Shipley v. Commissioner of Social Security

Filing 29

REPORT AND RECOMMENDATION re 4 It is therefore RECOMMENDED that the Court DISMISS THIS ACTION WITH PREJUDICE under Rule 41(b). Objections to R&R due by 5/12/2021. Signed by Magistrate Judge Chelsey M. Vascura on 4/28/21. (sem)(This document has been sent by regular mail to the party(ies) listed in the NEF that did not receive electronic notification.)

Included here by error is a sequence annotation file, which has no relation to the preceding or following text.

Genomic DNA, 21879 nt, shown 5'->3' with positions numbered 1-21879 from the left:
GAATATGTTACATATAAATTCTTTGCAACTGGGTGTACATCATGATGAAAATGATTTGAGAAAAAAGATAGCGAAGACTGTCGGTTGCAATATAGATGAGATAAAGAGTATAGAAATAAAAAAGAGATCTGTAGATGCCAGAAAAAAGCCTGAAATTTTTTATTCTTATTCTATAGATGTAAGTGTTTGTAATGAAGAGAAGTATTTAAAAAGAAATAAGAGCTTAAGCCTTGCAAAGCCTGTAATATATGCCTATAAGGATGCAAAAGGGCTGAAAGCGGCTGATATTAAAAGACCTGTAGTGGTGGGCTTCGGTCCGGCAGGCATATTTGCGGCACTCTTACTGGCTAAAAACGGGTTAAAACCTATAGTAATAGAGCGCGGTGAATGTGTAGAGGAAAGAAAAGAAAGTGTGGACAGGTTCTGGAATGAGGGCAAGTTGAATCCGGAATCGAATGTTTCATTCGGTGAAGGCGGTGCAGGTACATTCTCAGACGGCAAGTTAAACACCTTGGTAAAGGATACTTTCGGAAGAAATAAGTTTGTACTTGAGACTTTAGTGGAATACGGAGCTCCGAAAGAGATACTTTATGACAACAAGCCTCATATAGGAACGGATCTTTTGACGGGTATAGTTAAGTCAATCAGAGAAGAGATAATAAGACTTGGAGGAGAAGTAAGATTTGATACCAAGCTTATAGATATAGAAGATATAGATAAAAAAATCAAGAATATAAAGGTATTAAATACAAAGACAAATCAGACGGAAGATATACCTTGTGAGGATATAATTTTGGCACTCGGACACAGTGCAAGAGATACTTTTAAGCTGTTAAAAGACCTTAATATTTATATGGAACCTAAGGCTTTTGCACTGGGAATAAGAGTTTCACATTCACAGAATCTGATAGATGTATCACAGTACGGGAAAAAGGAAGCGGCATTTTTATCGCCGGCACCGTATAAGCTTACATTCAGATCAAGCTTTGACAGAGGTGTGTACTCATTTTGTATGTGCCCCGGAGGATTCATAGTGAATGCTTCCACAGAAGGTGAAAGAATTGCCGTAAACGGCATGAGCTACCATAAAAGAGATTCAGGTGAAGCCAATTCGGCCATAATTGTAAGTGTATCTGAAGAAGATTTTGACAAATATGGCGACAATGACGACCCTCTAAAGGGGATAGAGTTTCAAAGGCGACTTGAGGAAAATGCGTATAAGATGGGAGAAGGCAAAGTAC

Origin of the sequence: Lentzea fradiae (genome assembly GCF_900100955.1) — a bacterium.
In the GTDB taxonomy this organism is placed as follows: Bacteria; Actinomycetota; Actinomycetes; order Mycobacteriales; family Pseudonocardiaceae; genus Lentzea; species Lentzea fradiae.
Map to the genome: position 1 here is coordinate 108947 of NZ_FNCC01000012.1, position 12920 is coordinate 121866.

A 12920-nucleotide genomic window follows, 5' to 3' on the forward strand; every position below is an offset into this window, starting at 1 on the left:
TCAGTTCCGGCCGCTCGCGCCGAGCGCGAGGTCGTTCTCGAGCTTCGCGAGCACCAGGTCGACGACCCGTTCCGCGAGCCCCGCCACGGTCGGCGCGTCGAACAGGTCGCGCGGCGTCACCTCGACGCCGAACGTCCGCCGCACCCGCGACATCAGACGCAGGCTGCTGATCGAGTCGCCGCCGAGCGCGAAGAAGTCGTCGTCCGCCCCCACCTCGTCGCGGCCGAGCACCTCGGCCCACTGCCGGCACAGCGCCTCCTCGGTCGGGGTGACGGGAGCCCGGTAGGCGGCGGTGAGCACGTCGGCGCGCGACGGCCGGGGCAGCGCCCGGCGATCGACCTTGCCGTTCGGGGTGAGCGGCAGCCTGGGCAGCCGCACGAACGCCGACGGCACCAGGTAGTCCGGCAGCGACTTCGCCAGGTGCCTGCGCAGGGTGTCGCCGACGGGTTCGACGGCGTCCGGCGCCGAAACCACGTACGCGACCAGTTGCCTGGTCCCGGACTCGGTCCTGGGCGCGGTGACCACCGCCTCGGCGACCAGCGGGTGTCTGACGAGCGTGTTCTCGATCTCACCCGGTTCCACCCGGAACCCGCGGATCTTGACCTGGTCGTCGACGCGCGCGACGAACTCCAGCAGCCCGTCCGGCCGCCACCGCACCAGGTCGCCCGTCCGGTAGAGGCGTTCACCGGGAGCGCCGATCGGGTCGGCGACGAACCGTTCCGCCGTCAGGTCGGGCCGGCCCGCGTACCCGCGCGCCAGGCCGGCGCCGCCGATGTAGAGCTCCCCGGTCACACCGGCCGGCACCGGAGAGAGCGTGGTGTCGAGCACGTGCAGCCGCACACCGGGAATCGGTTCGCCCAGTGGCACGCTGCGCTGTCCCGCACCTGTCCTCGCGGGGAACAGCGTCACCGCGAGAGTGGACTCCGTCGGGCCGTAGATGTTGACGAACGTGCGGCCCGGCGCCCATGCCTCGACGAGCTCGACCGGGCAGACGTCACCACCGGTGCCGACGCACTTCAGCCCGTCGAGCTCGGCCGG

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UNITED STATES DISTRICT COURT SOUTHERN DISTRICT OF OHIO EASTERN DIVISION MICHAEL L. SHIPLEY, Plaintiff, v. COMMISSIONER OF SOCIAL SECURITY, Civil Action 2:20-cv-955 Judge Edmund A. Sargus, Jr. Magistrate Judge Chelsey M. Vascura Defendant. REPORT AND RECOMMENDATION On April 2, 2021, Plaintiff, who is proceeding without the assistance of counsel, was ordered to show cause within fourteen days why this case should not be dismissed with prejudice for want of prosecution pursuant to Federal Rule of Civil Procedure 41(b) after Plaintiff failed to timely file his Statement of Errors. (ECF No. 28.) Plaintiff was further cautioned that “failure to comply with this Order will result in a dismissal of his action with prejudice.” (Id.) To date, Plaintiff has failed to respond in any way to the Show Cause Order. Under the circumstances presented in the instant case, the undersigned recommends dismissal of Plaintiff’s action with prejudice pursuant to Rule 41(b). The Court’s inherent authority to dismiss a plaintiff’s action because of his failure to prosecute is expressly recognized in Rule 41(b), which provides in pertinent part: “If the plaintiff fails to prosecute or to comply with these rules or a court order, a defendant may move to dismiss the action or any claim against it. Unless the dismissal order states otherwise, a dismissal under this subdivision (b) . . . operates as an adjudication on the merits.” Fed. R. Civ. P. 41(b); Link v. Walbash R.R. Co., 370 U.S. 626, 629–31 (1962). “This measure is available to the district court as a tool to effect ‘management of its docket and avoidance of unnecessary burdens on the tax-supported courts [and] opposing parties.’” Knoll v. AT & T, 176 F.3d 359, 363 (6th Cir. 1999) (internal citations omitted). The Sixth Circuit directs the district courts to consider the following four factors in deciding whether to dismiss an action for failure to prosecute under Rule 41(b): (1) whether the party’s failure is due to willfulness, bad faith, or fault; (2) whether the adversary was prejudiced by the dismissed party’s conduct; (3) whether the dismissed party was warned that failure to cooperate could lead to dismissal; and (4) whether less drastic sanctions were imposed or considered before dismissal was ordered. Schafer v. City of Defiance Police Dep’t, 529 F.3d 731, 737 (6th Cir. 2008) (citing Knoll, 176 F.3d at 363). “‘Although typically none of the factors is outcome dispositive, . . . a case is properly dismissed by the district court where there is a clear record of delay or contumacious conduct.’” Schafer, 529 F.3d at 737 (quoting Knoll, 176 F.3d at 363). Here, Plaintiff failed to file his Statement of Errors and failed to comply with the Court’s Show Cause Order. (See ECF No. 28.) Moreover, the Court explicitly cautioned Plaintiff in the Show Cause Order that failure to comply could result in dismissal of this action for failure to prosecute pursuant to Rule 41(b). See Stough v. Mayville Cmty. Schs., 138 F.3d 612, 615 (6th Cir. 1998) (noting that “[p]rior notice, or the lack thereof, is . . . a key consideration” in whether dismissal under rule 41(b) is appropriate). Plaintiff’s failure to timely comply with the clear order of the Court, which established reasonable deadlines for compliance, constitutes bad faith or contumacious conduct. See Steward v. Cty. of Jackson, Tenn., 8 F. App’x 294, 296 (6th Cir. 2001) (concluding that a plaintiff’s failure to comply with a court’s order “constitute[d] bad faith or contumacious conduct and justifie[d] dismissal”). Because Plaintiff has missed the Statement 2 of Errors deadline and disregarded the Court’s Show Cause Order, the Undersigned concludes that no alternative sanction would protect the integrity of the pretrial process. It is therefore RECOMMENDED that the Court DISMISS THIS ACTION WITH PREJUDICE under Rule 41(b). PROCEDURE ON OBJECTIONS If any party objects to this Report and Recommendation, that party may, within fourteen (14) days of the date of this Report, file and serve on all parties written objections to those specific proposed findings or recommendations to which objection is made, together with supporting authority for the objection(s). A Judge of this Court shall make a de novo determination of those portions of the Report or specified proposed findings or recommendations to which objection is made. Upon proper objections, a Judge of this Court may accept, reject, or modify, in whole or in part, the findings or recommendations made herein, may receive further evidence or may recommit this matter to the Magistrate Judge with instructions. 28 U.S.C. § 636(b)(1). The parties are specifically advised that failure to object to the Report and Recommendation will result in a waiver of the right to have the District Judge review the Report and Recommendation de novo, and also operates as a waiver of the right to appeal the decision of the District Court adopting the Report and Recommendation. See Thomas v. Arn, 474 U.S. 140 (1985); United States v. Walters, 638 F.2d 947 (6th Cir. 1981). /s/ Chelsey M. Vascura CHELSEY M. VASCURA UNITED STATES MAGISTRATE JUDGE 3

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